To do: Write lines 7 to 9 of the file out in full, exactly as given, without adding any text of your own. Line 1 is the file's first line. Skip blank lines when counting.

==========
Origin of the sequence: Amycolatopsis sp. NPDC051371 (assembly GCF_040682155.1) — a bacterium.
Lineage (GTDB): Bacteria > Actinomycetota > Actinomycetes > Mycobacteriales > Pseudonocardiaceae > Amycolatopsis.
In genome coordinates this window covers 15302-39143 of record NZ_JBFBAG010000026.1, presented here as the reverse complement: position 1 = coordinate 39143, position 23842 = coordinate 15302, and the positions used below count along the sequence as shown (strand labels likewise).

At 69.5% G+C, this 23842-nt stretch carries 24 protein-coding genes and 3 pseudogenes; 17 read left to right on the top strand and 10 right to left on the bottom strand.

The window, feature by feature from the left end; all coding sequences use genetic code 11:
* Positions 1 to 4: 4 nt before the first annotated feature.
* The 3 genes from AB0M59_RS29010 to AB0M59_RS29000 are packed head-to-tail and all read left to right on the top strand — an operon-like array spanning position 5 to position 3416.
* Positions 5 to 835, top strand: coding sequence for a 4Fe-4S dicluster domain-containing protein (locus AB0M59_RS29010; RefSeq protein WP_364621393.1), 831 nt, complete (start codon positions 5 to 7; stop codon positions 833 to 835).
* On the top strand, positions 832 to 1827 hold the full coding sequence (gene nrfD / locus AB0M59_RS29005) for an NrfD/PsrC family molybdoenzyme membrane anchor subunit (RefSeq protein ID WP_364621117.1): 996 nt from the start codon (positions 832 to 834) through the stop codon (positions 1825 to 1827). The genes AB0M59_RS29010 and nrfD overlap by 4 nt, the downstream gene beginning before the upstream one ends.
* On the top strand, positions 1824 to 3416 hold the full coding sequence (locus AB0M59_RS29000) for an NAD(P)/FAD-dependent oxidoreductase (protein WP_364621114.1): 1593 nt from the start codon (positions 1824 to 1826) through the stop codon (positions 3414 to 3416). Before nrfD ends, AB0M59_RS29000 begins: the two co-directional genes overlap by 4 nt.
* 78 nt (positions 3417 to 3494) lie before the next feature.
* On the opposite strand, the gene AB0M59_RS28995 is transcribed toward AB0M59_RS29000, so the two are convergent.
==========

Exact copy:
* The 3 genes from AB0M59_RS29010 to AB0M59_RS29000 are packed head-to-tail and all read left to right on the top strand — an operon-like array spanning position 5 to position 3416.
* Positions 5 to 835, top strand: coding sequence for a 4Fe-4S dicluster domain-containing protein (locus AB0M59_RS29010; RefSeq protein WP_364621393.1), 831 nt, complete (start codon positions 5 to 7; stop codon positions 833 to 835).
* On the top strand, positions 832 to 1827 hold the full coding sequence (gene nrfD / locus AB0M59_RS29005) for an NrfD/PsrC family molybdoenzyme membrane anchor subunit (RefSeq protein ID WP_364621117.1): 996 nt from the start codon (positions 832 to 834) through the stop codon (positions 1825 to 1827). The genes AB0M59_RS29010 and nrfD overlap by 4 nt, the downstream gene beginning before the upstream one ends.